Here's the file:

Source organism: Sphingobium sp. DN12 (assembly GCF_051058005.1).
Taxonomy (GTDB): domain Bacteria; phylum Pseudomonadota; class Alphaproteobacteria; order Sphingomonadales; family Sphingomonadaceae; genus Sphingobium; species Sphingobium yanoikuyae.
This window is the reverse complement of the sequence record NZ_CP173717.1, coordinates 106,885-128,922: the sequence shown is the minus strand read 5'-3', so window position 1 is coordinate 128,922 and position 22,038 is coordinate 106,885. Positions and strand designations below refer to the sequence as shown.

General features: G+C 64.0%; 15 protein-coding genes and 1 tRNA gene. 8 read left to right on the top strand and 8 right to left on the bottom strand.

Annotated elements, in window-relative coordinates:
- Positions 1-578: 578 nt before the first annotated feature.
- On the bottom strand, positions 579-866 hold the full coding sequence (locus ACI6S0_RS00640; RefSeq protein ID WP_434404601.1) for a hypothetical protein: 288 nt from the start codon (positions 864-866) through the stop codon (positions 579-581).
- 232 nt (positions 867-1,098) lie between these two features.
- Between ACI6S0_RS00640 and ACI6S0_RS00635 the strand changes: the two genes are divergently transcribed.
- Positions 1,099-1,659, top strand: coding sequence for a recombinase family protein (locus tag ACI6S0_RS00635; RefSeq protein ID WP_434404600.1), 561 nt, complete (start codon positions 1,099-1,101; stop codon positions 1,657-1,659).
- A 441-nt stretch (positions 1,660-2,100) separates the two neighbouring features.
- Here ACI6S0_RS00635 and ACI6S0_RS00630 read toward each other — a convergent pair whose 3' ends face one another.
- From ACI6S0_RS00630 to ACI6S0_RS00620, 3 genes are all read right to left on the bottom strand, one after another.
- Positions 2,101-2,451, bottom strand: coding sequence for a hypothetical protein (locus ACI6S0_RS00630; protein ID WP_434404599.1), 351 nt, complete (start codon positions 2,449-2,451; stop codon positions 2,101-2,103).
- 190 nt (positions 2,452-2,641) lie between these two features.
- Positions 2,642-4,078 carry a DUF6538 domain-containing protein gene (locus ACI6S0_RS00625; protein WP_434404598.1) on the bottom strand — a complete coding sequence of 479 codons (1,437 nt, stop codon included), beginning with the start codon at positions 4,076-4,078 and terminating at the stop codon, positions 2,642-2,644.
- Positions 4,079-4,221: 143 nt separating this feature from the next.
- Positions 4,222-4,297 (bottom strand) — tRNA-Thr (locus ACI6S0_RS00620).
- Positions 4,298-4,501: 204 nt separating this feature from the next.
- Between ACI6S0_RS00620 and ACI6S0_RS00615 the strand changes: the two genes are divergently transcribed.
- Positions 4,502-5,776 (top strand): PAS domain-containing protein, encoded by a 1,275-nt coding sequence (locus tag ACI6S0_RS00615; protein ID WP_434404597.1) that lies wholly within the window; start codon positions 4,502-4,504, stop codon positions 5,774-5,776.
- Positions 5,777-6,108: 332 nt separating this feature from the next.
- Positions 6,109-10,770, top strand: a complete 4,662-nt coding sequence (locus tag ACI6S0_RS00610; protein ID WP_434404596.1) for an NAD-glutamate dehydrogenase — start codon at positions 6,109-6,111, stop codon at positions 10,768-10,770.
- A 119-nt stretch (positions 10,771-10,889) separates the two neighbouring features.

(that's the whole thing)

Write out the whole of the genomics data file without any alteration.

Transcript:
Source organism: Sphingobium sp. DN12 (assembly GCF_051058005.1).
Taxonomy (GTDB): domain Bacteria; phylum Pseudomonadota; class Alphaproteobacteria; order Sphingomonadales; family Sphingomonadaceae; genus Sphingobium; species Sphingobium yanoikuyae.
This window is the reverse complement of the sequence record NZ_CP173717.1, coordinates 106,885-128,922: the sequence shown is the minus strand read 5'-3', so window position 1 is coordinate 128,922 and position 22,038 is coordinate 106,885. Positions and strand designations below refer to the sequence as shown.

General features: G+C 64.0%; 15 protein-coding genes and 1 tRNA gene. 8 read left to right on the top strand and 8 right to left on the bottom strand.

Annotated elements, in window-relative coordinates:
- Positions 1-578: 578 nt before the first annotated feature.
- On the bottom strand, positions 579-866 hold the full coding sequence (locus ACI6S0_RS00640; RefSeq protein ID WP_434404601.1) for a hypothetical protein: 288 nt from the start codon (positions 864-866) through the stop codon (positions 579-581).
- 232 nt (positions 867-1,098) lie between these two features.
- Between ACI6S0_RS00640 and ACI6S0_RS00635 the strand changes: the two genes are divergently transcribed.
- Positions 1,099-1,659, top strand: coding sequence for a recombinase family protein (locus tag ACI6S0_RS00635; RefSeq protein ID WP_434404600.1), 561 nt, complete (start codon positions 1,099-1,101; stop codon positions 1,657-1,659).
- A 441-nt stretch (positions 1,660-2,100) separates the two neighbouring features.
- Here ACI6S0_RS00635 and ACI6S0_RS00630 read toward each other — a convergent pair whose 3' ends face one another.
- From ACI6S0_RS00630 to ACI6S0_RS00620, 3 genes are all read right to left on the bottom strand, one after another.
- Positions 2,101-2,451, bottom strand: coding sequence for a hypothetical protein (locus ACI6S0_RS00630; protein ID WP_434404599.1), 351 nt, complete (start codon positions 2,449-2,451; stop codon positions 2,101-2,103).
- 190 nt (positions 2,452-2,641) lie between these two features.
- Positions 2,642-4,078 carry a DUF6538 domain-containing protein gene (locus ACI6S0_RS00625; protein WP_434404598.1) on the bottom strand — a complete coding sequence of 479 codons (1,437 nt, stop codon included), beginning with the start codon at positions 4,076-4,078 and terminating at the stop codon, positions 2,642-2,644.
- Positions 4,079-4,221: 143 nt separating this feature from the next.
- Positions 4,222-4,297 (bottom strand) — tRNA-Thr (locus ACI6S0_RS00620).
- Positions 4,298-4,501: 204 nt separating this feature from the next.
- Between ACI6S0_RS00620 and ACI6S0_RS00615 the strand changes: the two genes are divergently transcribed.
- Positions 4,502-5,776 (top strand): PAS domain-containing protein, encoded by a 1,275-nt coding sequence (locus tag ACI6S0_RS00615; protein ID WP_434404597.1) that lies wholly within the window; start codon positions 4,502-4,504, stop codon positions 5,774-5,776.
- Positions 5,777-6,108: 332 nt separating this feature from the next.
- Positions 6,109-10,770, top strand: a complete 4,662-nt coding sequence (locus tag ACI6S0_RS00610; protein ID WP_434404596.1) for an NAD-glutamate dehydrogenase — start codon at positions 6,109-6,111, stop codon at positions 10,768-10,770.
- A 119-nt stretch (positions 10,771-10,889) separates the two neighbouring features.